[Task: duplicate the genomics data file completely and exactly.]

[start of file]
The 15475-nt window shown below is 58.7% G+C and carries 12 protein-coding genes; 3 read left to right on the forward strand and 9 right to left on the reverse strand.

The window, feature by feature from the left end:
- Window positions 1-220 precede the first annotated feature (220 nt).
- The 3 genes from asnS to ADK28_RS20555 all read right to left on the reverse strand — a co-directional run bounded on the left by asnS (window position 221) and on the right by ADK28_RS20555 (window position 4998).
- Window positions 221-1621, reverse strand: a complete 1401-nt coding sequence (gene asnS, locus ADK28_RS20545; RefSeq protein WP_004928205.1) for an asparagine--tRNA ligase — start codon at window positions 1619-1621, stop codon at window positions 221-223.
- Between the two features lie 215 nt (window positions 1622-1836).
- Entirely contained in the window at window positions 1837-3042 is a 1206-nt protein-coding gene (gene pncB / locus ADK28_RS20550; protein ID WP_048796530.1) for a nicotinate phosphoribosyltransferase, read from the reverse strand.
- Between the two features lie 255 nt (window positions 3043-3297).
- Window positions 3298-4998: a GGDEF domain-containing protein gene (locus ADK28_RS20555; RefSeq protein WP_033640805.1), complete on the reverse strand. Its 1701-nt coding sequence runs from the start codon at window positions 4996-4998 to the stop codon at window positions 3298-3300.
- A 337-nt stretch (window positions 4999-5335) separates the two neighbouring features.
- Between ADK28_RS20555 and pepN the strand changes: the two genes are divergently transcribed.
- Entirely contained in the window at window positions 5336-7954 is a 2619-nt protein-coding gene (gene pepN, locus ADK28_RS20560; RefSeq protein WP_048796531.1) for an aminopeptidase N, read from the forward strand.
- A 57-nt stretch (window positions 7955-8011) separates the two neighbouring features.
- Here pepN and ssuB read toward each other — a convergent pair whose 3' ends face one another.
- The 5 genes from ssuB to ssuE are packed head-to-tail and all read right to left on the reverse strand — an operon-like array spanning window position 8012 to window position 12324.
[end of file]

The 15475-nt window shown below is 58.7% G+C and carries 12 protein-coding genes; 3 read left to right on the forward strand and 9 right to left on the reverse strand.

The window, feature by feature from the left end:
- Window positions 1-220 precede the first annotated feature (220 nt).
- The 3 genes from asnS to ADK28_RS20555 all read right to left on the reverse strand — a co-directional run bounded on the left by asnS (window position 221) and on the right by ADK28_RS20555 (window position 4998).
- Window positions 221-1621, reverse strand: a complete 1401-nt coding sequence (gene asnS, locus ADK28_RS20545; RefSeq protein WP_004928205.1) for an asparagine--tRNA ligase — start codon at window positions 1619-1621, stop codon at window positions 221-223.
- Between the two features lie 215 nt (window positions 1622-1836).
- Entirely contained in the window at window positions 1837-3042 is a 1206-nt protein-coding gene (gene pncB / locus ADK28_RS20550; protein ID WP_048796530.1) for a nicotinate phosphoribosyltransferase, read from the reverse strand.
- Between the two features lie 255 nt (window positions 3043-3297).
- Window positions 3298-4998: a GGDEF domain-containing protein gene (locus ADK28_RS20555; RefSeq protein WP_033640805.1), complete on the reverse strand. Its 1701-nt coding sequence runs from the start codon at window positions 4996-4998 to the stop codon at window positions 3298-3300.
- A 337-nt stretch (window positions 4999-5335) separates the two neighbouring features.
- Between ADK28_RS20555 and pepN the strand changes: the two genes are divergently transcribed.
- Entirely contained in the window at window positions 5336-7954 is a 2619-nt protein-coding gene (gene pepN, locus ADK28_RS20560; RefSeq protein WP_048796531.1) for an aminopeptidase N, read from the forward strand.
- A 57-nt stretch (window positions 7955-8011) separates the two neighbouring features.
- Here pepN and ssuB read toward each other — a convergent pair whose 3' ends face one another.
- The 5 genes from ssuB to ssuE are packed head-to-tail and all read right to left on the reverse strand — an operon-like array spanning window position 8012 to window position 12324.